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Foreign concepts and OXY: self, namespace, static functions 
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Yorick Master

Joined: Tue Mar 07, 2006 10:31 pm
Posts: 125
Location: Meudon, France
Post Foreign concepts and OXY: self, namespace, static functions
EDIT: the following are thoughts about what is possible with oxy. Do read the help about oxy, use, save and restore: some things suggested here do not play nice with the intended design of the OXY package.

Hi,

At first (say, for one year or so), I have been very puzzled by how things are designed in OXY. But in the end it's much simpler than it appears. So simple in fact that it's hard to write about it (everything seems obvious... once you have figured it out). This is a rather long post showing how to implement in OXY what you expect from an object oriented package. I know that the gurus here know it all and much more, but I figure that it could be useful for other people (or myself from the future, actually :-) )

SUMMARY:
1) self, this and...use
2) namespace
3) methods, static member functions
4) calling your parent


1) SELF, THIS and... USE
One very simple thing: I was expecting that there should be a way to refer to the current object, like "self" in python, or *this in C++... In OXY, it's essentially "use"! For instance, the following code exhibits 4 ways of accessing the data member of an object (read only):
Code:
func method(void) {
  print, use(data);
  print, use().data;
  self = use(); print, self.data;
  restore, use, data; print, data;
}
object = save(method, data="data");
object, method;

Output:
Code:
> object, method;
"data"
"data"
"data"
"data"


And I know three ways of setting a member from within a method:
Code:
func method(void) {
  save, use, data="0"; print, use(data);
  self = use(); self, data="1"; print, use(data);
  use, data; data="2"; print, data;
}
object = save(method, data="data");
write, format="initial value: %s\n", object.data;
object, method;
write, format="final value: %s\n", object.data;


2) NAMESPACE
If you only put functions in your object, and these functions don't use "use", your object really behaves like a namespace:
Code:
scratch=save(scratch, pkg_fcn1, pkg_fcn2);
func pkg_fcn1(void) {return "fcn1";}
func pkg_fcn2(void) {
  write, format="fcn2 calling pkg.%s\n", pkg.fcn1();
  restore, pkg;
  write, format="fcn2 calling %s\n", fcn1();
}
pkg=save(fcn1=pkg_fcn1, fcn2=pkg_fcn2);
restore, scratch;
pkg.fcn2;

Output:
Code:
> pkg.fcn2;
fcn2 calling pkg.fcn1
fcn2 calling fcn1


3) METHODS, STATIC MEMBER FUNCTIONS
So whether a function "fcn" in an oxy group is a "function" or a "method" only depends on whether or not the special word "use" is used anywhere in the body of the function. Every method in an object is inherently "virtual" in that the user always has the ability to override it. A "static member function" would be a function defined in the class, but not in each instance. Example is better than talk:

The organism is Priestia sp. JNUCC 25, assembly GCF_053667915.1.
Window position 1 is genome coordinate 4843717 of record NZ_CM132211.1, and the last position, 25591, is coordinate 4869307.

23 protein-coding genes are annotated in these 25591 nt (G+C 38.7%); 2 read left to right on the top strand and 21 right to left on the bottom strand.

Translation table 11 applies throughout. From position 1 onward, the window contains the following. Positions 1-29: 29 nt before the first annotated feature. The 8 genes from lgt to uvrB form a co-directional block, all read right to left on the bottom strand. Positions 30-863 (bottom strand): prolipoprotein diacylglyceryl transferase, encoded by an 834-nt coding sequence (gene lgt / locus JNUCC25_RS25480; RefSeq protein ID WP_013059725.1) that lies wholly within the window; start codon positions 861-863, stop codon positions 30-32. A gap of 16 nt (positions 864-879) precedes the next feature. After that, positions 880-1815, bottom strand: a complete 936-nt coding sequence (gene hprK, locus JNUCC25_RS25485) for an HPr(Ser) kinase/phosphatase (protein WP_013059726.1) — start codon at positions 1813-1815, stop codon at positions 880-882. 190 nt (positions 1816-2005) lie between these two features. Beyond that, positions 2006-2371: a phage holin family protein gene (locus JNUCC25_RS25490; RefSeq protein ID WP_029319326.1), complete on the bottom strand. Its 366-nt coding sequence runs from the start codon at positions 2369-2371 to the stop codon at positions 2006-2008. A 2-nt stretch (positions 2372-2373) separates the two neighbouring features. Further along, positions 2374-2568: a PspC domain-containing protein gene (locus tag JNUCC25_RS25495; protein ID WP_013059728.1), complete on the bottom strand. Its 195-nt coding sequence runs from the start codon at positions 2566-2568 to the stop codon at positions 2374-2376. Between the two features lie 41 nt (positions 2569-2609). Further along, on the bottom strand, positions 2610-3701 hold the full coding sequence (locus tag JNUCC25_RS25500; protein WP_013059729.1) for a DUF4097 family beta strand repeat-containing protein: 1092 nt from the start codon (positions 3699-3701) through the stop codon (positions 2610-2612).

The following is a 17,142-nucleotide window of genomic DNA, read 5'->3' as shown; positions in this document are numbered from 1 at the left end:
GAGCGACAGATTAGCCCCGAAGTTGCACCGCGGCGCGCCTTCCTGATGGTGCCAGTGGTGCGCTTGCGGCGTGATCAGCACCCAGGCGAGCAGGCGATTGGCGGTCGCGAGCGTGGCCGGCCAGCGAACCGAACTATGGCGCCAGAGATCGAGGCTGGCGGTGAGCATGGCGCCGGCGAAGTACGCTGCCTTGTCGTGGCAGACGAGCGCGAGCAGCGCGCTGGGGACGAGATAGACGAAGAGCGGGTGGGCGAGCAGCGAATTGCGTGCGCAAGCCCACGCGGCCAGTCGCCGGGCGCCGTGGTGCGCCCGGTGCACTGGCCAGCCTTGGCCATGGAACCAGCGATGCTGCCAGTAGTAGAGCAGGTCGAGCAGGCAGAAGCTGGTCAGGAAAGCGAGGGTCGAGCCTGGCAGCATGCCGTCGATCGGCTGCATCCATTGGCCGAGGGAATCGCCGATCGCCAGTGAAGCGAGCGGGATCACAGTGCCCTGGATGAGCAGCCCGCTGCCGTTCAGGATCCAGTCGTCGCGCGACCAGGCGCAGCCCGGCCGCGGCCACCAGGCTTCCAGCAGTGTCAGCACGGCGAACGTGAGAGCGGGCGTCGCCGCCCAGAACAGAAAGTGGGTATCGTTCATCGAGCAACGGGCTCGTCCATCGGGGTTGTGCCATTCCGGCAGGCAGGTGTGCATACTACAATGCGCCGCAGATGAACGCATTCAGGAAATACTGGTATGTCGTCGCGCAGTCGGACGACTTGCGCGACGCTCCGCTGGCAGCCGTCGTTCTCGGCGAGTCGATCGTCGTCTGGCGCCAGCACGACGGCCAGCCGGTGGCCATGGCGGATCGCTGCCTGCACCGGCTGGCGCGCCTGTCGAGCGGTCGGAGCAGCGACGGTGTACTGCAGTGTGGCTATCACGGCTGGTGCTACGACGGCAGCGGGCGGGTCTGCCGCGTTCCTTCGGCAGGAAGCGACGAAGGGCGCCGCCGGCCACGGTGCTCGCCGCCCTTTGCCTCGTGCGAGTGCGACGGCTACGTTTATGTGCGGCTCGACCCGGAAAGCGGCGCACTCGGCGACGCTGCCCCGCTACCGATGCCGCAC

Code:
scratch = save(scratch, class_new, class_method,
               class_static_virtual_fcn, class_static_fcn, );

func class_new(member1=, member2=) {
  restore, use, method, static_virtual_fcn;
  return save(member1, member2, method, static_virtual_fcn);
  // static_fcn is not even exported to the instance
}

func class_method(params) {
  restore, use, member1, member2, static_virtual_fcn;
  // does things, using values local to the instance
  // always called as instance(method, params)
}

func class_static_virtual_fcn(param) {
  // does not use other members, but may be overriden locally
  // always called as instance.static_virtual_fcn()
}

func class_static_fcn(params) {
  // does not use anything in the object,
  // always called as class.static_fcn()
}

class = save(new=                class_new,
             method=             class_method,
             static_virtual_fcn= class_static_virtual_fcn,
             static_fcn=         class_static_fcn);
restore, scratch;

instance = class(new, );


4) CALLING YOUR PARENT
Can a child access members from its parents? Well, yes it can:
Code:
func child_print_dad_name(void) {
  restore, use, dad;
  write, format="My dad's name is %s\n", dad.name;
}
func dad_connect_child(child) {
  child, dad=use();
  save, use, child=child;
}
daddy = save(connect_child=dad_connect_child, name="unknown");
child = save(print_dad_name=child_print_dad_name, dad=);
daddy, connect_child, child;
daddy, name="John";
noop, daddy.child(print_dad_name,);

Output:
Code:
> noop, daddy.child(print_dad_name,);
My dad's name is John


Thu Mar 15, 2012 6:03 am
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